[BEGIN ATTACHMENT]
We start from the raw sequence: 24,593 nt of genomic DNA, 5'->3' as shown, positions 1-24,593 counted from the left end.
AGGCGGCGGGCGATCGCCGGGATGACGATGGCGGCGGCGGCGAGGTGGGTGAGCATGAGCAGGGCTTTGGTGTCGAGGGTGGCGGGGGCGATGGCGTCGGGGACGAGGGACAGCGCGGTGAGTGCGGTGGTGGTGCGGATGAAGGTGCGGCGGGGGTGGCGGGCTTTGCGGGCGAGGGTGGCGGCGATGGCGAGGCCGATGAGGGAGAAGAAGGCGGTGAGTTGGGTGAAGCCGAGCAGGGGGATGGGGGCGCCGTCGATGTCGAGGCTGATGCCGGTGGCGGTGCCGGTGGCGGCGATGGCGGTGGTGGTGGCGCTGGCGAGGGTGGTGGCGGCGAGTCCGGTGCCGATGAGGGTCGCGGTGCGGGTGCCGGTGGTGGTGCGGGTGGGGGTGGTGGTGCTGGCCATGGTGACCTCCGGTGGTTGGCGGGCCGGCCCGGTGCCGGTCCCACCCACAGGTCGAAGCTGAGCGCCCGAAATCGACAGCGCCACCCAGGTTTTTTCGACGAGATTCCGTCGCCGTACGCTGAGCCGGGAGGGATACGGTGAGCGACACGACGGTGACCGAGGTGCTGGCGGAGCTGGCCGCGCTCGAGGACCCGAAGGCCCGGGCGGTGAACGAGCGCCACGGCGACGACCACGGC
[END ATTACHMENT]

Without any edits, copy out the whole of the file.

We start from the raw sequence: 24,593 nt of genomic DNA, 5'->3' as shown, positions 1-24,593 counted from the left end.
AGGCGGCGGGCGATCGCCGGGATGACGATGGCGGCGGCGGCGAGGTGGGTGAGCATGAGCAGGGCTTTGGTGTCGAGGGTGGCGGGGGCGATGGCGTCGGGGACGAGGGACAGCGCGGTGAGTGCGGTGGTGGTGCGGATGAAGGTGCGGCGGGGGTGGCGGGCTTTGCGGGCGAGGGTGGCGGCGATGGCGAGGCCGATGAGGGAGAAGAAGGCGGTGAGTTGGGTGAAGCCGAGCAGGGGGATGGGGGCGCCGTCGATGTCGAGGCTGATGCCGGTGGCGGTGCCGGTGGCGGCGATGGCGGTGGTGGTGGCGCTGGCGAGGGTGGTGGCGGCGAGTCCGGTGCCGATGAGGGTCGCGGTGCGGGTGCCGGTGGTGGTGCGGGTGGGGGTGGTGGTGCTGGCCATGGTGACCTCCGGTGGTTGGCGGGCCGGCCCGGTGCCGGTCCCACCCACAGGTCGAAGCTGAGCGCCCGAAATCGACAGCGCCACCCAGGTTTTTTCGACGAGATTCCGTCGCCGTACGCTGAGCCGGGAGGGATACGGTGAGCGACACGACGGTGACCGAGGTGCTGGCGGAGCTGGCCGCGCTCGAGGACCCGAAGGCCCGGGCGGTGAACGAGCGCCACGGCGACGACCACGGC